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Judge lets gay marriages continue in Wisconsin

Miriam Douglass, left, and Ligia Rivera react Monday, June 9, 2014 to the announcement that marriage licenses would be granted, subject to a five day waiting period, in Outagamie County, Wis. The two were given the first same-sex marriage license in the county. Attorney General J.B. Van Hollen on Monday asked a federal appeals court to halt gay weddings in Wisconsin after a judge declared the state's ban on same-sex marriages unconstitutional. U.S. District Judge Barbara Crabb struck down the state's ban on Friday, but her ruling caused confusion because she didn't specifically tell county and state officials whether they could issue marriage licenses to same-sex couples. Clerks in Madison and Milwaukee immediately began issuing licenses. (AP Photo/The Post-Crescent, Wm.Glasheen)

Miriam Douglass (left) and Ligia Rivera react Monday to the announcement that marriage licenses would be granted, subject to a five day waiting period, in Outagamie County. The two were given the first same-sex marriage license in the county. (AP Photo/The Post-Crescent, Wm. Glasheen)

Gay couples are continuing to marry in Wisconsin after a federal judge delayed acting on the state attorney general’s request for her to halt the ceremonies.

U.S. District Judge Barbara Crabb’s Friday decision declaring Wisconsin’s ban on gay marriage unconstitutional has confused some county clerks because she did not order counties to begin issuing licenses.

Instead, Crabb asked the ACLU to tell her exactly what it wanted her to block in the gay marriage law. Crabb said Monday she’ll schedule a hearing once the ACLU responds.

She also said Monday that she would not act on Wisconsin Attorney General J.B. Van Hollen’s request for an emergency stay until after the ACLU responds. Van Hollen also has appealed Crabb’s decision to the 7th U.S. Circuit Court of Appeals and asked it for a stay.

Some county clerks have decided to begin issuing licenses anyway; others say they are waiting until they receive an order from the court or state.

Clerks in Milwaukee and Madison immediately began issuing licenses Friday, while clerks in Outagamie and Kenosha counties started issuing licenses Monday.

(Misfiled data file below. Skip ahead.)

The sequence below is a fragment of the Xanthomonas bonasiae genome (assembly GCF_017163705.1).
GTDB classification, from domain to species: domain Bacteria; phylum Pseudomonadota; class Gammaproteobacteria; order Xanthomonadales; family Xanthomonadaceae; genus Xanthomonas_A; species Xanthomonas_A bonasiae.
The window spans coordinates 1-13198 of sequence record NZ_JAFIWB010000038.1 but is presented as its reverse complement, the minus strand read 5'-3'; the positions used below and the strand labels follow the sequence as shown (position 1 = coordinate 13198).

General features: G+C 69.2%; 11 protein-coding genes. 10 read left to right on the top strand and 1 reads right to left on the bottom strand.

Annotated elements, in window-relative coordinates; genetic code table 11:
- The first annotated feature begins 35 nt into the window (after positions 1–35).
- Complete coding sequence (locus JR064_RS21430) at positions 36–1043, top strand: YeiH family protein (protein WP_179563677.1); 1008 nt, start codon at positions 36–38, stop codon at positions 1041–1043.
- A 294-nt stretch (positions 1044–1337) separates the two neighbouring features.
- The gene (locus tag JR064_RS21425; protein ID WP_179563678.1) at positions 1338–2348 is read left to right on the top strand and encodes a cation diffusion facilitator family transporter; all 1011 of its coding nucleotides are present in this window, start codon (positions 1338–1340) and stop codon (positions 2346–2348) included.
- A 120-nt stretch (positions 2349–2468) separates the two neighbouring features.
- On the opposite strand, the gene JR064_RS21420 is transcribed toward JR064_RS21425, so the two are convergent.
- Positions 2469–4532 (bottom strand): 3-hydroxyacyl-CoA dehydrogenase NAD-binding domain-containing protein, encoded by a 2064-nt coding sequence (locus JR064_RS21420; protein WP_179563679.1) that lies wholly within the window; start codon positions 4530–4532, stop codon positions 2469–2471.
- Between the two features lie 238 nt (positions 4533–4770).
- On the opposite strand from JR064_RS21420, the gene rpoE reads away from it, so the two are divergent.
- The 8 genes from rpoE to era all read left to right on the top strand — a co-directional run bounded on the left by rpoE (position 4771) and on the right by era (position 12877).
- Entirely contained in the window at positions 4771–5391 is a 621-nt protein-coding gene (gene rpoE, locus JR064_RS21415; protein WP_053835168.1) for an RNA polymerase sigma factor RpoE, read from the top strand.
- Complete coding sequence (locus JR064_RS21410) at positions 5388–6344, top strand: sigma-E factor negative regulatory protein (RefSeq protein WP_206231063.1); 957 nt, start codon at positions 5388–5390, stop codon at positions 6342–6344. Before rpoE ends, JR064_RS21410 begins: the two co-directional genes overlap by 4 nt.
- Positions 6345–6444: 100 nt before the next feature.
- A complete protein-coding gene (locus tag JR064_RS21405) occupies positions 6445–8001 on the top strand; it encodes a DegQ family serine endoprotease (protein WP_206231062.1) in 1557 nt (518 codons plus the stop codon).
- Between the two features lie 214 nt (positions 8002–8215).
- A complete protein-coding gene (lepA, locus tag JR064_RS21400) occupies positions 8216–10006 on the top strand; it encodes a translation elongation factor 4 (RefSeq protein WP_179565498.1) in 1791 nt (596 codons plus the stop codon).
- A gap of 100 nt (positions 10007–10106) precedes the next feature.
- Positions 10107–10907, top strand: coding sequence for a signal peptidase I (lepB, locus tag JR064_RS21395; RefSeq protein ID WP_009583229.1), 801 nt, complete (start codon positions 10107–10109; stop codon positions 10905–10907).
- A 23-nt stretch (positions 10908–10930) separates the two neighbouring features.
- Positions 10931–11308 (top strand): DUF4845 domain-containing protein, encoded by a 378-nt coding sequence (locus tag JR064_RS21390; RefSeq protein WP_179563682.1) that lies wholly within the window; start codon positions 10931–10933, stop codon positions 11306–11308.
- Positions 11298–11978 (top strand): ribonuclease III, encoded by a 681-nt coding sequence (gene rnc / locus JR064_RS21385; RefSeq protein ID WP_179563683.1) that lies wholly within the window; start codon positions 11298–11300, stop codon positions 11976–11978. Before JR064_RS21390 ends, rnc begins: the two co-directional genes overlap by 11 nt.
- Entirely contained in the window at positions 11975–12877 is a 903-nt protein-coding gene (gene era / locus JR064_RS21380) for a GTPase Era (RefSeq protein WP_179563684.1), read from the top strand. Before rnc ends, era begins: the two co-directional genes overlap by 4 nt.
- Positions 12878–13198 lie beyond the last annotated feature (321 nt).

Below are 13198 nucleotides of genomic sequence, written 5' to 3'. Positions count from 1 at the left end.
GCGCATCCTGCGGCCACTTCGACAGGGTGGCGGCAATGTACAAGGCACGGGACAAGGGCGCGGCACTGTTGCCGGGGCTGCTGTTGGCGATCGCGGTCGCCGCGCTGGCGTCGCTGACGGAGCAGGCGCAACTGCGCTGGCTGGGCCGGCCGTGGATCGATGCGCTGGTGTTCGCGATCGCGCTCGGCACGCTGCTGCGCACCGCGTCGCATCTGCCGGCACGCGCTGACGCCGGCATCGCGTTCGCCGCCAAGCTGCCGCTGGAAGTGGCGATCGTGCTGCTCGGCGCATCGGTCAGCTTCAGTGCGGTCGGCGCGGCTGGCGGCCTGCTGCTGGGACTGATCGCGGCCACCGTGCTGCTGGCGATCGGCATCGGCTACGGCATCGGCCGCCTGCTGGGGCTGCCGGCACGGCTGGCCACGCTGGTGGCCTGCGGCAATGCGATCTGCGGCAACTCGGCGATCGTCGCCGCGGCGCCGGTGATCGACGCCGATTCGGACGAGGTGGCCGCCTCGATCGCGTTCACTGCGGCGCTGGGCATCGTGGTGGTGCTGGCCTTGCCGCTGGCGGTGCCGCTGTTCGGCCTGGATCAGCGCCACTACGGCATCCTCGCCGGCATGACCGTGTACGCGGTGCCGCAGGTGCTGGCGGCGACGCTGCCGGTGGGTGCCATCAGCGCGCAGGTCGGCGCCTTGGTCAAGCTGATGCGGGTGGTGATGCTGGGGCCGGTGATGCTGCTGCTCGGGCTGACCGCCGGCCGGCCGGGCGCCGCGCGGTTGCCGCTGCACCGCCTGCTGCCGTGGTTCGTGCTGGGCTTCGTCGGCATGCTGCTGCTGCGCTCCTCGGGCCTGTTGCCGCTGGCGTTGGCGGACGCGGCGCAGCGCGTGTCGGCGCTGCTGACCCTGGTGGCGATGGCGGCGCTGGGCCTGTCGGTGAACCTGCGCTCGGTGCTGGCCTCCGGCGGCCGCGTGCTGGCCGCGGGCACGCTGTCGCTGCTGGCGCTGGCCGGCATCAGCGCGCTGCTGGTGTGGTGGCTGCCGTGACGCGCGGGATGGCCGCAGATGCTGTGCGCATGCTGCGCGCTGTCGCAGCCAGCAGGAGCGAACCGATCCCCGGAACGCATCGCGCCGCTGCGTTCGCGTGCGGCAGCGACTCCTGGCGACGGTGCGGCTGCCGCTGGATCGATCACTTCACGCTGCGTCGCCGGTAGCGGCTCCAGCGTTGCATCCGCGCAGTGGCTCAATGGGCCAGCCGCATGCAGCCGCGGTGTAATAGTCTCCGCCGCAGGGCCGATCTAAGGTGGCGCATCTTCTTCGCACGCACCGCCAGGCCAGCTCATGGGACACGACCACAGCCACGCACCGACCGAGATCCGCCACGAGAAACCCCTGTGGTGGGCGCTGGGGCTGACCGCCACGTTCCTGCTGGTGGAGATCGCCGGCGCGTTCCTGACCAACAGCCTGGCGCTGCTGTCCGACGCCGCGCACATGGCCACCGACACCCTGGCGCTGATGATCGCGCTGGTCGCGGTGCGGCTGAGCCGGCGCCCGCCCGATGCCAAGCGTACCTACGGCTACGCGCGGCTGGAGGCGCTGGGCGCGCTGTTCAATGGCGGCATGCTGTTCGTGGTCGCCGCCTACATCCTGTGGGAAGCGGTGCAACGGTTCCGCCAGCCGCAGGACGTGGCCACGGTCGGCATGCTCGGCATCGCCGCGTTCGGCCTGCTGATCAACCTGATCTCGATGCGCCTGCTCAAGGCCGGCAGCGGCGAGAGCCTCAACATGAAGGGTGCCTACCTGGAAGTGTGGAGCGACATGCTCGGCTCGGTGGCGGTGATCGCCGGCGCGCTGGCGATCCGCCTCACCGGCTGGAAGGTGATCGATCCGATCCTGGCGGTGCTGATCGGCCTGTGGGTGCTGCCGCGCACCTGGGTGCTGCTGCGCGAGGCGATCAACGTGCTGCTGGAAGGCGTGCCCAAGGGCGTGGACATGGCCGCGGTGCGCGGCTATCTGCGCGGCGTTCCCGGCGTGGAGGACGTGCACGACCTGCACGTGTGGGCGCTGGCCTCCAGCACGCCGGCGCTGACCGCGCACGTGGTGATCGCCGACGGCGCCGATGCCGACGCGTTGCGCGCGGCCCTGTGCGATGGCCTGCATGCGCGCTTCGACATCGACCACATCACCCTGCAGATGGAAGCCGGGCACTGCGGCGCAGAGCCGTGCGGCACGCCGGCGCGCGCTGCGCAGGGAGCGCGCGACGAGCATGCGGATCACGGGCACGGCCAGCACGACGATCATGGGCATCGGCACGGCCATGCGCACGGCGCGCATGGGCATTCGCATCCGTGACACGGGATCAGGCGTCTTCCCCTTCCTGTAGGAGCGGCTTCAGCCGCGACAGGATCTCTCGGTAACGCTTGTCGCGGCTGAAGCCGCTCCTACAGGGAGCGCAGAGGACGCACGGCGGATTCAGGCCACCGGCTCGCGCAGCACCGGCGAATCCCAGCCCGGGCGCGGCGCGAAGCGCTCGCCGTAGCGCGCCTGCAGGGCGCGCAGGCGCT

Court documents show that 283 licenses were issued over the weekend, and the Milwaukee County Clerk’s office said it had issued an additional 10 by early Monday morning.

5 things to know about gay marriage in Wisconsin

MILWAUKEE (AP) — Hundreds of gay couples have married in Wisconsin since Friday, when a federal judge declared the state’s ban on same-sex marriage unconstitutional. The ceremonies have largely been concentrated in Milwaukee and Madison, where county clerks kept their offices open Friday night and Saturday to issue licenses. Clerks in other counties began issuing licenses Monday.

There has been some confusion following U.S. District Judge Barbara Crabb’s ruling because she did not order counties to issue marriage licenses. Instead, she asked the American Civil Liberties Union to submit a proposed order and said she would let both sides weigh in on that.

The ACLU said late Monday that it submitted its proposal, which would require state officials to let gay couples marry and to recognize gay marriages performed in other states.

Here are a few more things to know while the matter is being sorted out:

THE COUPLES WHO SUED HAVE NOT MARRIED. The ACLU filed its lawsuit in January on behalf of eight same-sex couples. Attorney Larry Dupuis said Monday that none had wed yet. He declined to say what legal advice they had been given.